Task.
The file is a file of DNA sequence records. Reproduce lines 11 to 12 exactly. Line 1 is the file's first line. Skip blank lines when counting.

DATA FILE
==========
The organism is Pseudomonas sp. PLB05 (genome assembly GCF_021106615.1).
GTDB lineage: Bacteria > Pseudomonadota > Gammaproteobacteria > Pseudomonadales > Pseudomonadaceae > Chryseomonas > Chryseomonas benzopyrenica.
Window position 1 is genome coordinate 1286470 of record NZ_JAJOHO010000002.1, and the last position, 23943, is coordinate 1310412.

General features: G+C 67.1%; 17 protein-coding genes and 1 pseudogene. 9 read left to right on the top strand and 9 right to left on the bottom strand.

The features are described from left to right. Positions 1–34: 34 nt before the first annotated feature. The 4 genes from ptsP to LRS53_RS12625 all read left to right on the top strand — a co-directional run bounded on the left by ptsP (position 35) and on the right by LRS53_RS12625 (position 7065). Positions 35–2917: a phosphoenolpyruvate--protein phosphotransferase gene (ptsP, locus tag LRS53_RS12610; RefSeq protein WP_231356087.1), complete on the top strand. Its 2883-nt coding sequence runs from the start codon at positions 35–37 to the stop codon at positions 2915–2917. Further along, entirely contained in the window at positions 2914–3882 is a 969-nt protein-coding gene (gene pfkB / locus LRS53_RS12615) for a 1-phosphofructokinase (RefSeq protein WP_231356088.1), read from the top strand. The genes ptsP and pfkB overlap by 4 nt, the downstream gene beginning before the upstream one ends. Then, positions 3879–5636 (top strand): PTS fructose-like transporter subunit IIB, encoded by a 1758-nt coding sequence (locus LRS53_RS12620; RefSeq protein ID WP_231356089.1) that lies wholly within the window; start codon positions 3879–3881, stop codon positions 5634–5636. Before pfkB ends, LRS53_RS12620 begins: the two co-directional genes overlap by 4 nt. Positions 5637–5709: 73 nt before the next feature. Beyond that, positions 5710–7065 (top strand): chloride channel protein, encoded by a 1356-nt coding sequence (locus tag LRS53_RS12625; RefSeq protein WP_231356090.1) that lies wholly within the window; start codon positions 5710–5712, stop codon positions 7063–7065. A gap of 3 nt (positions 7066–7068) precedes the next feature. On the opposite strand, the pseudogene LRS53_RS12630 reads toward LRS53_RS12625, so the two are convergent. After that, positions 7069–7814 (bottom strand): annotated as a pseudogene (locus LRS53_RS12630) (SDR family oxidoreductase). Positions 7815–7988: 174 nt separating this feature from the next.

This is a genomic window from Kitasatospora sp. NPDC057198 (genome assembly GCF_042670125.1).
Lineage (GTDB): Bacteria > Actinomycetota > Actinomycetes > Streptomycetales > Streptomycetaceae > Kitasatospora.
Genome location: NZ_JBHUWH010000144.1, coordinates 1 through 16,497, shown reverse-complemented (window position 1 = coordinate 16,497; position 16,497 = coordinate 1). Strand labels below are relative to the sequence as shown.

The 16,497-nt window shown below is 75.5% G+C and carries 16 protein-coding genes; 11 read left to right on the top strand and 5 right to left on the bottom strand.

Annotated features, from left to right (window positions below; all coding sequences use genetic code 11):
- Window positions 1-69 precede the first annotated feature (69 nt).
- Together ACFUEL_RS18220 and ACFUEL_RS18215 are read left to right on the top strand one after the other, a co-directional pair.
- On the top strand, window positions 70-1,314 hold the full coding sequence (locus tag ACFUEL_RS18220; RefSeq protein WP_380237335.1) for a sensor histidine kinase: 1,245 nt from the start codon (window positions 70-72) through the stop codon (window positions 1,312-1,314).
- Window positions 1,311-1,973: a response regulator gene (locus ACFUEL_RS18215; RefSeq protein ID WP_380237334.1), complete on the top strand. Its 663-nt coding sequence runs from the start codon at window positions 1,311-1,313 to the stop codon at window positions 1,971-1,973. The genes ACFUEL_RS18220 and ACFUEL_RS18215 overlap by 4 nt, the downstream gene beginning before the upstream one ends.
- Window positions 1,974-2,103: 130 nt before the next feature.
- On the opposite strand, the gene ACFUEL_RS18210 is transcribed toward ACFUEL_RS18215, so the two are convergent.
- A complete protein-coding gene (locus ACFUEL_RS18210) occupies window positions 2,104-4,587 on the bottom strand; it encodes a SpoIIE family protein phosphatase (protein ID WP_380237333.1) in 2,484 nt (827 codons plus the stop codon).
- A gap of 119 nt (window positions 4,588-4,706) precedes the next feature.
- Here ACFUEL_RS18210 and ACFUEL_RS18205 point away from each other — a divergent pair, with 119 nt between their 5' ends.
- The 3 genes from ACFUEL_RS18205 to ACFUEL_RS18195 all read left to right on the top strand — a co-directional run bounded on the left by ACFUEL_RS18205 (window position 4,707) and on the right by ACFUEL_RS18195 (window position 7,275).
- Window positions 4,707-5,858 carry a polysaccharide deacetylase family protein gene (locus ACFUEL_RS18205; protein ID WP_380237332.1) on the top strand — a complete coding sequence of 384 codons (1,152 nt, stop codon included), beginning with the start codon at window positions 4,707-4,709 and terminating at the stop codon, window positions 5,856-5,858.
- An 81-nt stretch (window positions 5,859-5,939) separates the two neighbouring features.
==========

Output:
- Window positions 1-69 precede the first annotated feature (69 nt).
- Together ACFUEL_RS18220 and ACFUEL_RS18215 are read left to right on the top strand one after the other, a co-directional pair.